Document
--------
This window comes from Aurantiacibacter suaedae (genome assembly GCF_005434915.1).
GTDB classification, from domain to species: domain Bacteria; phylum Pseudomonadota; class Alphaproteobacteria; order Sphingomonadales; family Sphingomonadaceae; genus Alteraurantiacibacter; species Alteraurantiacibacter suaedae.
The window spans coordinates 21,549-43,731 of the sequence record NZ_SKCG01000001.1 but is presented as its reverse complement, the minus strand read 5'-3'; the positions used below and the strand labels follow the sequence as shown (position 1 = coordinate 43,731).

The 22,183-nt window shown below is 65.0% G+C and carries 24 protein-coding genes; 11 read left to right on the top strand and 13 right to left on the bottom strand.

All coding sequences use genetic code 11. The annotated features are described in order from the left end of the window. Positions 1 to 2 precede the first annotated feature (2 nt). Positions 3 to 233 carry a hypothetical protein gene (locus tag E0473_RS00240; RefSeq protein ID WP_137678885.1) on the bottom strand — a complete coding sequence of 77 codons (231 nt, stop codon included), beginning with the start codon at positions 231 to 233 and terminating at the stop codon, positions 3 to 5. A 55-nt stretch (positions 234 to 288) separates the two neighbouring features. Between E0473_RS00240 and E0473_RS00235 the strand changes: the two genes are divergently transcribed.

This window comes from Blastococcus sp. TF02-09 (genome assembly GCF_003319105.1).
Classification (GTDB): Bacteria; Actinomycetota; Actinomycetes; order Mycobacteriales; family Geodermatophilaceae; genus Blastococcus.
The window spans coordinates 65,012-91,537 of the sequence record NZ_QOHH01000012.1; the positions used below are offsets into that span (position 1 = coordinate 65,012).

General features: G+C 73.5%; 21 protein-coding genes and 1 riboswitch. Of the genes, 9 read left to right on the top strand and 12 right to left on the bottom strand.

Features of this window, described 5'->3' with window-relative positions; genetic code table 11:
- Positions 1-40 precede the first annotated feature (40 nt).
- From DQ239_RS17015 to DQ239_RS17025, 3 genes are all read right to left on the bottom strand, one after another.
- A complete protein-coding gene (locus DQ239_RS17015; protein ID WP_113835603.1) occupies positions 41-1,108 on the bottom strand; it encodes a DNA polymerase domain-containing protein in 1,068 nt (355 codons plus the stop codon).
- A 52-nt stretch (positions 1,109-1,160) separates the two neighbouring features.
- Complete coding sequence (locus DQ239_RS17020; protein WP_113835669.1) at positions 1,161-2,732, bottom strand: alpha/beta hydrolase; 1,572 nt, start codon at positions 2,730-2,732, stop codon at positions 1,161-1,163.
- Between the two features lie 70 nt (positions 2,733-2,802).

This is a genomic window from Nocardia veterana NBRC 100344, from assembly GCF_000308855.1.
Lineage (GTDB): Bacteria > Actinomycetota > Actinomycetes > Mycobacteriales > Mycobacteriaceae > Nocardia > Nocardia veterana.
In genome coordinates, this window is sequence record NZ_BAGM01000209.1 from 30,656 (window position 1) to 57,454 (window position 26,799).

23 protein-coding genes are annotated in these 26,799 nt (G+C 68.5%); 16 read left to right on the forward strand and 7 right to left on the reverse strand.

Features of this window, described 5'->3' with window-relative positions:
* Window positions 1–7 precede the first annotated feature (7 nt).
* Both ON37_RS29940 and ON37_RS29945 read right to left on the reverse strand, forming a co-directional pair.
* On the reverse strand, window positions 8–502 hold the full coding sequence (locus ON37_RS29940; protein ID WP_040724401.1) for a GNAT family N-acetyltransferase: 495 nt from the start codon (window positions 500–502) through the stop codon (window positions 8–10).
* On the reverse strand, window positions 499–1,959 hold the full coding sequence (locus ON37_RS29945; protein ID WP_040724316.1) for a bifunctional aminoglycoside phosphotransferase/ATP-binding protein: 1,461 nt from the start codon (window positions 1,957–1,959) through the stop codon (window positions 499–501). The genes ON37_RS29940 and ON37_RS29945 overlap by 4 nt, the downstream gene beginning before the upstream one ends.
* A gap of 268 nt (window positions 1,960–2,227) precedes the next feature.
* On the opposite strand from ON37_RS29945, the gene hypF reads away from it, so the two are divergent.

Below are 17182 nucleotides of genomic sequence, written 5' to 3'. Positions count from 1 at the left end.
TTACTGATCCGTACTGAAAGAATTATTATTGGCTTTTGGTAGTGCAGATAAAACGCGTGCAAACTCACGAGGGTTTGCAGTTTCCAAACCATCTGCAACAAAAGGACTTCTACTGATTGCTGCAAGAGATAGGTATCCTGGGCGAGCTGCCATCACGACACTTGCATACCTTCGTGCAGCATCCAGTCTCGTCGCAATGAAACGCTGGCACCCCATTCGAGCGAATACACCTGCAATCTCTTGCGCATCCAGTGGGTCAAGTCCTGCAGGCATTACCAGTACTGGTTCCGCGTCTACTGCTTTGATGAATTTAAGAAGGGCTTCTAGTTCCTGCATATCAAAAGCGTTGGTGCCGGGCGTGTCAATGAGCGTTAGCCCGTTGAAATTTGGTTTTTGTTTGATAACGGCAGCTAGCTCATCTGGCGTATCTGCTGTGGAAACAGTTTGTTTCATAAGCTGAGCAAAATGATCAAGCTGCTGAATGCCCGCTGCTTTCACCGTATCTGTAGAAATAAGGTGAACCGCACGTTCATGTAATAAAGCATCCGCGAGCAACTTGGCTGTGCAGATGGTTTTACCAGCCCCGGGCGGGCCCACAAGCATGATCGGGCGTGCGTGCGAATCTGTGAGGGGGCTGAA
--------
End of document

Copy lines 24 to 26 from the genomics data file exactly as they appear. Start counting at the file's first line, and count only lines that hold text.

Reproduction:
* On the reverse strand, window positions 8–502 hold the full coding sequence (locus ON37_RS29940; protein ID WP_040724401.1) for a GNAT family N-acetyltransferase: 495 nt from the start codon (window positions 500–502) through the stop codon (window positions 8–10).
* On the reverse strand, window positions 499–1,959 hold the full coding sequence (locus ON37_RS29945; protein ID WP_040724316.1) for a bifunctional aminoglycoside phosphotransferase/ATP-binding protein: 1,461 nt from the start codon (window positions 1,957–1,959) through the stop codon (window positions 499–501). The genes ON37_RS29940 and ON37_RS29945 overlap by 4 nt, the downstream gene beginning before the upstream one ends.
* A gap of 268 nt (window positions 1,960–2,227) precedes the next feature.